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Frederick Lykes - IMO 5120661

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Photo Details
Photographer:Gerolf Drebes [View profile]Title:Frederick LykesAdded:Jan 07, 2021
Captured:IMO:5120661Hits:827
Photo Category: General cargo ships built 1940-1949 (Over 3000gt)
Description:
USA flag, built 1940, gross tons 7773, she staid with Lykes from 1940 to 1965. She is a C3-S-A1 vessel.
vessel maybe deleted, as it is a scan from a postcard I received form the company. I do not know if there still is a copyright on that photo
Vessel Identification
Name:N/A
IMO:5120661
Technical Data
Vessel type:-

Additional Information
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Photo Comments (9)

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Gerolf Drebes on Jan 12, 2021 18:39 (4 days ago)
Thanks George for the useful infos.
It is really good now to have a such good helping community on shipspotting.
Gerolf
George.Schneider on Jan 11, 2021 05:56 (6 days ago)
Oh, and PS: This is certainly a U. S. government photo from about 1940, and as such, is public domain. Perhaps the editors will allow this to stay, since the discussion is so much a portrayal of the "Science" of tracing historic photos.
George.Schneider on Jan 11, 2021 05:46 (6 days ago)

Im not sure if Im clarifying anything, or muddying the waters. I have this same image in an 8x10 from Lykes Lines, and the name clearly shows as HOWELL LYKES on the bow. The name is so crisp its possible its been added. But I do have another 8x10 of the same ship taken by Karl DeVries in Capetown in the 1950s, with the name just as crisp and in identical lettering. The outfitting of the ship is basically identical, but her stack has been shortened, theres a bit more house on the 02 deck, the lifeboat is in gravity instead of crescent davits, and one really timely change: she has a radar mast. Note that the photo posted here (and mine with the name on her) have only a short RDF mast and nothing else. My photo is credited to Geer Studio in New Orleans, but since its obviously a pre-War shot, Geer probably just re-mastered the photo for modern use by Lykes.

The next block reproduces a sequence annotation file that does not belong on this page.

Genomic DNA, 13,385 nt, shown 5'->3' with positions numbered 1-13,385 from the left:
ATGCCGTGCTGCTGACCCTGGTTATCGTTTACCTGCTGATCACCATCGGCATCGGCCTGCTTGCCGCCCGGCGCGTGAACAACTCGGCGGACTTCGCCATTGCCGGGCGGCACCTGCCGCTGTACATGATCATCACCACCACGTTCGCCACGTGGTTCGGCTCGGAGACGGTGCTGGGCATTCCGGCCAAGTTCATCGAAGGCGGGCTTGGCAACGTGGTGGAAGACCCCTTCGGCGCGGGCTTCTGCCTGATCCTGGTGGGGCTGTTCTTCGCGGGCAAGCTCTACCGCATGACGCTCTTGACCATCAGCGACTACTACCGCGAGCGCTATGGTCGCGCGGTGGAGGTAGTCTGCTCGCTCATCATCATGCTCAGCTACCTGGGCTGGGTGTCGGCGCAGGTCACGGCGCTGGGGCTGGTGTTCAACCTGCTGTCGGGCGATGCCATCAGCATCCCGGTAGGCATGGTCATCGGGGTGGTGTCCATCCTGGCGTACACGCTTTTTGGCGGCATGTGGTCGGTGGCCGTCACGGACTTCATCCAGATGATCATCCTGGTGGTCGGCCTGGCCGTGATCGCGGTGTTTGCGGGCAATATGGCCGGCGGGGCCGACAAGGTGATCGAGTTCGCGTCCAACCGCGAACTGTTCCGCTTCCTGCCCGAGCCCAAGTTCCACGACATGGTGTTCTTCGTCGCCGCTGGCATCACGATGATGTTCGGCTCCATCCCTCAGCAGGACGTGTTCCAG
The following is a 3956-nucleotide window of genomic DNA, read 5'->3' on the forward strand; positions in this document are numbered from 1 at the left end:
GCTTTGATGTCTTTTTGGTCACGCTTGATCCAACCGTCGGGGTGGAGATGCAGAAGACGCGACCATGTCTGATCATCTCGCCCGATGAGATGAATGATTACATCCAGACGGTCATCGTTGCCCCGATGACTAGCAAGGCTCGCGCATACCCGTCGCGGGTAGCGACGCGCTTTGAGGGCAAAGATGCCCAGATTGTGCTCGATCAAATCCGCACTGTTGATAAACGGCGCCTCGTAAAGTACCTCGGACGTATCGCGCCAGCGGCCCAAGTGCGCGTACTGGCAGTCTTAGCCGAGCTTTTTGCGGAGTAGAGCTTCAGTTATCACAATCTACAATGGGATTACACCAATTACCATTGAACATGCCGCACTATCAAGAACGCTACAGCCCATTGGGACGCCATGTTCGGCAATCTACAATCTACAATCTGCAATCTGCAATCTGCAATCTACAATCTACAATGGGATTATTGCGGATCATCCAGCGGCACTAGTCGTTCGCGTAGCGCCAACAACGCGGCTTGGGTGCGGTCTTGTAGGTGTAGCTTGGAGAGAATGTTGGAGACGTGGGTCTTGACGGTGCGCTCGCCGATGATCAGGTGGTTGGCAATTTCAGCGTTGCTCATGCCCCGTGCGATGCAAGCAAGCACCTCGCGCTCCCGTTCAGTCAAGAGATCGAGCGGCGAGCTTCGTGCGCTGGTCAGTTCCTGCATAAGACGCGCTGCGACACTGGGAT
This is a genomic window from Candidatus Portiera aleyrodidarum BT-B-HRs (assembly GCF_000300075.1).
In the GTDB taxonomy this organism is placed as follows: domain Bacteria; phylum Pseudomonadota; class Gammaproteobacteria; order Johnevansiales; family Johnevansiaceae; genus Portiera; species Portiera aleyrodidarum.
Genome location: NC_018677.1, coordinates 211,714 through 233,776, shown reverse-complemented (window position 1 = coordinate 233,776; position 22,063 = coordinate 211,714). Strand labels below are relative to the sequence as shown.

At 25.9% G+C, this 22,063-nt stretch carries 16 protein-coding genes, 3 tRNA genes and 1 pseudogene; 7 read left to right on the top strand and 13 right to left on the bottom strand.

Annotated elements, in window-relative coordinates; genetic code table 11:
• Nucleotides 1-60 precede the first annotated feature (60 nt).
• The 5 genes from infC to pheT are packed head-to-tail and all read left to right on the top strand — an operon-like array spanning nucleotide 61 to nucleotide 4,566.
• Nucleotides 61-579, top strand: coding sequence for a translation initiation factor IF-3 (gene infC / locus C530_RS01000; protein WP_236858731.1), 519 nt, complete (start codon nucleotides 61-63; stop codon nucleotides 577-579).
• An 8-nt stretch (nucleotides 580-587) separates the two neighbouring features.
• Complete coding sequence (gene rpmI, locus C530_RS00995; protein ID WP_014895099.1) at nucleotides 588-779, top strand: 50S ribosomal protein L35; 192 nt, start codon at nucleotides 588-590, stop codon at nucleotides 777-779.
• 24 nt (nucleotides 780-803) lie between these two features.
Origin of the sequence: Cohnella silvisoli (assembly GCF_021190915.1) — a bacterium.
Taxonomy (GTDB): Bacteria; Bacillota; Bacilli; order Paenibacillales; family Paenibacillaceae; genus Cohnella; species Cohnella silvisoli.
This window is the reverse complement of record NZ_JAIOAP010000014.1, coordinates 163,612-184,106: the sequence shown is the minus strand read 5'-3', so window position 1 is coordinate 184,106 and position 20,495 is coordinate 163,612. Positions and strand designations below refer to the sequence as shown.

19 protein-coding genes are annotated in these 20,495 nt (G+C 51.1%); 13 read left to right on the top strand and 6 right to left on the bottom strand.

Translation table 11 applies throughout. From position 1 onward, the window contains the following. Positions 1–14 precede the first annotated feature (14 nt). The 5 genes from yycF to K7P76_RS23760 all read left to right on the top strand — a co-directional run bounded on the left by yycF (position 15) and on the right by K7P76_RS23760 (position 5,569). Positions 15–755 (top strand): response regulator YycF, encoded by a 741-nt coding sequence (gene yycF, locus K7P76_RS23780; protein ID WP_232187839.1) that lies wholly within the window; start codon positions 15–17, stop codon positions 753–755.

Her designation, incidentally, wasnt properly C3-S-A1 or -A2, although they were all basically the same. When these came out, the designation system hadnt become as detailed, and she was simply called a C3-Cargo (S) with the S indicating she had steam propulsion. There was a (D) for diesel propulsion, which included the ship converted to the first U. S. escort carrier USS LONG ISLAND and later served as the immigrant/educational ship SEVEN SEAS. Federal Shipbuilding delivered four of these steam units to Lykes. In addition to the three mentioned (FREDERICK, HOWELL, and ALMERIA) there was also DOCTOR LYKES which was picked up by the Navy as USS HAMUL (AK 30 / AD 20) and never saw any further merchant service.